We take a movement centric approach to training our athletes, which is backwards from the weight room centric approach most S&Cs take. We value the weight room, but it is only an accessory to our actual movement training.
With that being said, we try to base our movement training and subsequent learning process from an ecological, CLA, rep without rep standpoint rather than a perfect practice, mental model, rep after rep standpoint.
With this process has come the difficult task of communicating with coaches as the terminology used are not likely to be seen in college classes or in common coach interactions. This is sad because the literature is rich and deep in this area and very valuable for all coaches to be familiar with. Being on the same page, and understanding the basic terminology will help coaches have meaningful discussion on these topics.
Below are basic "definitions" of key terms that are common in movement discussions and will help put everybody on the same playing field. You will also find some important books to consider, numerous research articles to explore, podcasts that clearly layout and discuss these principles, and websites that contain great information.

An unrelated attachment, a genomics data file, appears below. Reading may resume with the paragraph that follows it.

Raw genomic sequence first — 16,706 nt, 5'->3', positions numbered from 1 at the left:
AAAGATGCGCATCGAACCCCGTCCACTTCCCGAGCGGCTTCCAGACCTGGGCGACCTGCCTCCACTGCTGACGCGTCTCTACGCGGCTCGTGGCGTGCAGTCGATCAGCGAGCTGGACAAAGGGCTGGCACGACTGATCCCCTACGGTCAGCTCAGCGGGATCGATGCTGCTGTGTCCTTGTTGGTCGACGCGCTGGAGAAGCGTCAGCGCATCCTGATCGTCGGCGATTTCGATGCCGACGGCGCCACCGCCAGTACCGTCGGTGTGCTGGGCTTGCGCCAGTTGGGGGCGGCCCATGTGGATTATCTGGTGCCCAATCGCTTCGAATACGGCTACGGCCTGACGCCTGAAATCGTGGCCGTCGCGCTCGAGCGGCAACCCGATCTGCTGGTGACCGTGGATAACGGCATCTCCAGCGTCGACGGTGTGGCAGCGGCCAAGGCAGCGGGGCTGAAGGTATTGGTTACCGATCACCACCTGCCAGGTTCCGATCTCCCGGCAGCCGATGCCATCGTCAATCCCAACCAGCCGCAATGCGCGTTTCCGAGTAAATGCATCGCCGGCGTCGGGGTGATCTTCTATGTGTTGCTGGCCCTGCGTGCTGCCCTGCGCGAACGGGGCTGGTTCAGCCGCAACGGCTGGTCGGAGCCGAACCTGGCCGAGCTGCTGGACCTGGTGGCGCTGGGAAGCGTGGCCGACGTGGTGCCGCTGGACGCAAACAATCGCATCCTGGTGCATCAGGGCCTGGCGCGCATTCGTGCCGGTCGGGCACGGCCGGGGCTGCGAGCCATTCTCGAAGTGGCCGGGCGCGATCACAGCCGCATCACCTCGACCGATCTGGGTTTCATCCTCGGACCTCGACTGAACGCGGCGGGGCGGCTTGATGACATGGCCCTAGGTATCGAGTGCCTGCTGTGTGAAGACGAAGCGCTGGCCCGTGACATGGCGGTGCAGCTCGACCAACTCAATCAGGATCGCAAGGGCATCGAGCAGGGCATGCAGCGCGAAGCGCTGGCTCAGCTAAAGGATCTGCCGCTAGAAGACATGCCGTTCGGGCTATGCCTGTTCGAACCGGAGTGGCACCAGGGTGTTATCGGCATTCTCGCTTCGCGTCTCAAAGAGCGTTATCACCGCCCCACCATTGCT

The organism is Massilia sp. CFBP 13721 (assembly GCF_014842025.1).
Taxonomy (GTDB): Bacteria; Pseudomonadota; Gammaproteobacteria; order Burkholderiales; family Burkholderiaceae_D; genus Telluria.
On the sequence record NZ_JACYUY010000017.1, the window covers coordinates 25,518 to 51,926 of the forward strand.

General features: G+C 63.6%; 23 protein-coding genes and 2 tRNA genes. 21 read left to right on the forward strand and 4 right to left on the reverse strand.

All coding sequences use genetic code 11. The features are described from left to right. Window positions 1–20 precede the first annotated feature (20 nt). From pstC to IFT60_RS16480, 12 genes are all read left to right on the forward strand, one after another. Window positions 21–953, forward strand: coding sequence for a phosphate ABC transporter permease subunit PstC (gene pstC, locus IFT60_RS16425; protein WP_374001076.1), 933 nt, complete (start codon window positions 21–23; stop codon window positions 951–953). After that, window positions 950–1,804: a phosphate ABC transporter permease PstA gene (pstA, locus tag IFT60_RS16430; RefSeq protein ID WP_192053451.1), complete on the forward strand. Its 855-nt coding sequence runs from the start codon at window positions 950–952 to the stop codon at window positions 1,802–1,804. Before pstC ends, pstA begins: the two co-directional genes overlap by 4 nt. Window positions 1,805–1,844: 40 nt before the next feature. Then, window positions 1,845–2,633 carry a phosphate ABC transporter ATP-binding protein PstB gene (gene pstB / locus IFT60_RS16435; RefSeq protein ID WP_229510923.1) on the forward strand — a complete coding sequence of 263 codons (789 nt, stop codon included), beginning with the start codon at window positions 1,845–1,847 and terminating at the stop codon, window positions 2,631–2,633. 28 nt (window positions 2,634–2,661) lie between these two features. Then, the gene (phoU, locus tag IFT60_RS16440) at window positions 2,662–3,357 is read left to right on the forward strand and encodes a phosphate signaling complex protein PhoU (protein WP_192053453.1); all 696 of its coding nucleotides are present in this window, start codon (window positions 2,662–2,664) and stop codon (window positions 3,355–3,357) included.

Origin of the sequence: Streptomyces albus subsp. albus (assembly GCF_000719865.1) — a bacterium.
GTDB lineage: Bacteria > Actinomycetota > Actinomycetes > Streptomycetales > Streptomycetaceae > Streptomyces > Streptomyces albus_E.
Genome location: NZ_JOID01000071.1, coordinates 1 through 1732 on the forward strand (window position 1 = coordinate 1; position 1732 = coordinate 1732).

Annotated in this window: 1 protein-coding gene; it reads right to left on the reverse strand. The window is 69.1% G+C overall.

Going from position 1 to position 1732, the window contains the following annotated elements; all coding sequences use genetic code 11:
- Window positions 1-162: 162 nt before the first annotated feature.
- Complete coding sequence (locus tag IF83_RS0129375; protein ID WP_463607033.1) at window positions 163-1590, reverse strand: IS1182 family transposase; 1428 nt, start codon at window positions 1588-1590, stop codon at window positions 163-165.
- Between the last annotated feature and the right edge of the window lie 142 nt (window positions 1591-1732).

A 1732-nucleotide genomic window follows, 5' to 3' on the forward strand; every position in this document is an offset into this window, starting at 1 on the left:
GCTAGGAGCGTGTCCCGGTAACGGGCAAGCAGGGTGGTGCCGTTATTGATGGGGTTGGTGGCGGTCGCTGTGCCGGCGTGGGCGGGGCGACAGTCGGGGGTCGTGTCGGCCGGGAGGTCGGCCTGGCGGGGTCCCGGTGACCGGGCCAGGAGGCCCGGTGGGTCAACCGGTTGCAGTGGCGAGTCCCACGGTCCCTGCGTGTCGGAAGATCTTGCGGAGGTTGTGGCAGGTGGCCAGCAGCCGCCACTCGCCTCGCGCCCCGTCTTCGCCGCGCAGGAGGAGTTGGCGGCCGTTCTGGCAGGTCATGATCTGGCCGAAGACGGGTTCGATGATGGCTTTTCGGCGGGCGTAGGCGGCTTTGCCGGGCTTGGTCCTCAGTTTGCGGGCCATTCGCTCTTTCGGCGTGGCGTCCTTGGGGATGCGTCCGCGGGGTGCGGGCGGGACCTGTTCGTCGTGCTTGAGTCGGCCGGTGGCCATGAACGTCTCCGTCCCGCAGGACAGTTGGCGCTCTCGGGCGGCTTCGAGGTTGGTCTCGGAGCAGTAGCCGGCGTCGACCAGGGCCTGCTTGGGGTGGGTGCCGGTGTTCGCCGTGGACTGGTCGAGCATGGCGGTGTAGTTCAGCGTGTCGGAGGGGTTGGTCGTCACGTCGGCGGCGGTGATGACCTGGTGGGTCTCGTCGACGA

A big thanks to Tyler Yearby (@TylerYearby) for his help and contributions to this work. Many of the following are additions and inserts from his study, so the thoroughness of this list is in major part to him!
Have fun exploring this deep rabbit hole!
- Affordances: Opportunities for action.
The environment offers “ability” of actions – the ball has catch-ability, the gap has jump-ability, the space has run-ability. Affordances are dynamic; they can change over short and long time scales based on changes in the environment, task, and organism.